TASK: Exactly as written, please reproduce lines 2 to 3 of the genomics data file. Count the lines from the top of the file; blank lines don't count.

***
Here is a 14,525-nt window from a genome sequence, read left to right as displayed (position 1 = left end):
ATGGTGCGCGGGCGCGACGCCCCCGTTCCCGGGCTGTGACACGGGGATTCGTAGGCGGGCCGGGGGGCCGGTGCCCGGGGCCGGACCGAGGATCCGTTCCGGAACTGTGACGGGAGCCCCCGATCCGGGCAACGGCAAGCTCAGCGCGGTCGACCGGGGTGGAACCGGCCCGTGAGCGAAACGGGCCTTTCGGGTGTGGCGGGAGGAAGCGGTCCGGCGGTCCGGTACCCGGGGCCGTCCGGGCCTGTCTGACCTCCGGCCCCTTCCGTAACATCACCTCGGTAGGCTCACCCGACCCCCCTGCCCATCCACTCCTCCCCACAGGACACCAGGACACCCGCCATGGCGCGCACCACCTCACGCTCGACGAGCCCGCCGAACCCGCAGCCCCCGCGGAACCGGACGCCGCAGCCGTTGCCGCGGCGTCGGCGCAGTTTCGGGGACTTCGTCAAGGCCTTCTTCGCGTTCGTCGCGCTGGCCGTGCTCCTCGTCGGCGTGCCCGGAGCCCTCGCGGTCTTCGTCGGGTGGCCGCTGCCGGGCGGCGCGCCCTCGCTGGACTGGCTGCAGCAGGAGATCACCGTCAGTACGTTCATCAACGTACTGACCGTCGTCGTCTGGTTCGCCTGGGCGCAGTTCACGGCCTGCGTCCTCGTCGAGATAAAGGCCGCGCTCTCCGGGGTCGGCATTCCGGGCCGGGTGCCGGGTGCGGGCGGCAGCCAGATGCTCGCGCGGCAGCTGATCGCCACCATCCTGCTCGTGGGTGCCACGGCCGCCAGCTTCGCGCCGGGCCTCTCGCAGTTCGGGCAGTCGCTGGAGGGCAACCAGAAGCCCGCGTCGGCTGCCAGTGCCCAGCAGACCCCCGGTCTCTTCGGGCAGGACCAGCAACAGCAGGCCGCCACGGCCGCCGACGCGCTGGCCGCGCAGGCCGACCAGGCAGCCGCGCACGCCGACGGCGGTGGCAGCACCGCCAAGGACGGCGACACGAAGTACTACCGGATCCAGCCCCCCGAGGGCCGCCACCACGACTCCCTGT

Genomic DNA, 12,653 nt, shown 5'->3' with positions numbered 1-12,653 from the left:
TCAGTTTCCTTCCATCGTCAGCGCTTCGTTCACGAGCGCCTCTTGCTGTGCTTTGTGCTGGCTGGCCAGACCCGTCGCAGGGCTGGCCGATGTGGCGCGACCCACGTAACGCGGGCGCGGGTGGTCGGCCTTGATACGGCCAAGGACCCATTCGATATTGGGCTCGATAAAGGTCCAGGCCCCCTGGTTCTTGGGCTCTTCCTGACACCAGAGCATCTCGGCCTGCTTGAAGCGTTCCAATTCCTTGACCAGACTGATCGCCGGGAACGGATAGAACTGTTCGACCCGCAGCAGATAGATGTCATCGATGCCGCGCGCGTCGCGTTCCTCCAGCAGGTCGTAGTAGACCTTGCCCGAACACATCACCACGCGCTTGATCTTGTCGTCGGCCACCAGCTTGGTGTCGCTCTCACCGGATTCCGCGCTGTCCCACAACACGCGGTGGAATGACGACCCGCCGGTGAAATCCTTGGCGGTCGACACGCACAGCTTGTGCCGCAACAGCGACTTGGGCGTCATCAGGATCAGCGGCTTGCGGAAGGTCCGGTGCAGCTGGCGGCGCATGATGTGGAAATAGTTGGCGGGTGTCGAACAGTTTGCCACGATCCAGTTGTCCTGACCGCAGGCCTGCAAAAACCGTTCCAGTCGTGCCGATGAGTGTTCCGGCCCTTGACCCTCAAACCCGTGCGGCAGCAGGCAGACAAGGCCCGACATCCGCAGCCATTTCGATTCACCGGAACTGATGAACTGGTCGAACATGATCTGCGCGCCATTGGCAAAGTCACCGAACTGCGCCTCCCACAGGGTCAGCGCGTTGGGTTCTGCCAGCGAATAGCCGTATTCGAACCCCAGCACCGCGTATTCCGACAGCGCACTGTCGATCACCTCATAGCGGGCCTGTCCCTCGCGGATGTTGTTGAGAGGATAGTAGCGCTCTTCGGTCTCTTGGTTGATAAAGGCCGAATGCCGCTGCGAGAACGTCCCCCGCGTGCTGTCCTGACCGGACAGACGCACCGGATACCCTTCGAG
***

ATGGTGCGCGGGCGCGACGCCCCCGTTCCCGGGCTGTGACACGGGGATTCGTAGGCGGGCCGGGGGGCCGGTGCCCGGGGCCGGACCGAGGATCCGTTCCGGAACTGTGACGGGAGCCCCCGATCCGGGCAACGGCAAGCTCAGCGCGGTCGACCGGGGTGGAACCGGCCCGTGAGCGAAACGGGCCTTTCGGGTGTGGCGGGAGGAAGCGGTCCGGCGGTCCGGTACCCGGGGCCGTCCGGGCCTGTCTGACCTCCGGCCCCTTCCGTAACATCACCTCGGTAGGCTCACCCGACCCCCCTGCCCATCCACTCCTCCCCACAGGACACCAGGACACCCGCCATGGCGCGCACCACCTCACGCTCGACGAGCCCGCCGAACCCGCAGCCCCCGCGGAACCGGACGCCGCAGCCGTTGCCGCGGCGTCGGCGCAGTTTCGGGGACTTCGTCAAGGCCTTCTTCGCGTTCGTCGCGCTGGCCGTGCTCCTCGTCGGCGTGCCCGGAGCCCTCGCGGTCTTCGTCGGGTGGCCGCTGCCGGGCGGCGCGCCCTCGCTGGACTGGCTGCAGCAGGAGATCACCGTCAGTACGTTCATCAACGTACTGACCGTCGTCGTCTGGTTCGCCTGGGCGCAGTTCACGGCCTGCGTCCTCGTCGAGATAAAGGCCGCGCTCTCCGGGGTCGGCATTCCGGGCCGGGTGCCGGGTGCGGGCGGCAGCCAGATGCTCGCGCGGCAGCTGATCGCCACCATCCTGCTCGTGGGTGCCACGGCCGCCAGCTTCGCGCCGGGCCTCTCGCAGTTCGGGCAGTCGCTGGAGGGCAACCAGAAGCCCGCGTCGGCTGCCAGTGCCCAGCAGACCCCCGGTCTCTTCGGGCAGGACCAGCAACAGCAGGCCGCCACGGCCGCCGACGCGCTGGCCGCGCAGGCCGACCAGGCAGCCGCGCACGCCGACGGCGGTGGCAGCACCGCCAAGGACGGCGACACGAAGTACTACCGGATCCAGCCCCCCGAGGGCCGCCACCACGACTCCCTGT

Genomic DNA, 12,653 nt, shown 5'->3' with positions numbered 1-12,653 from the left: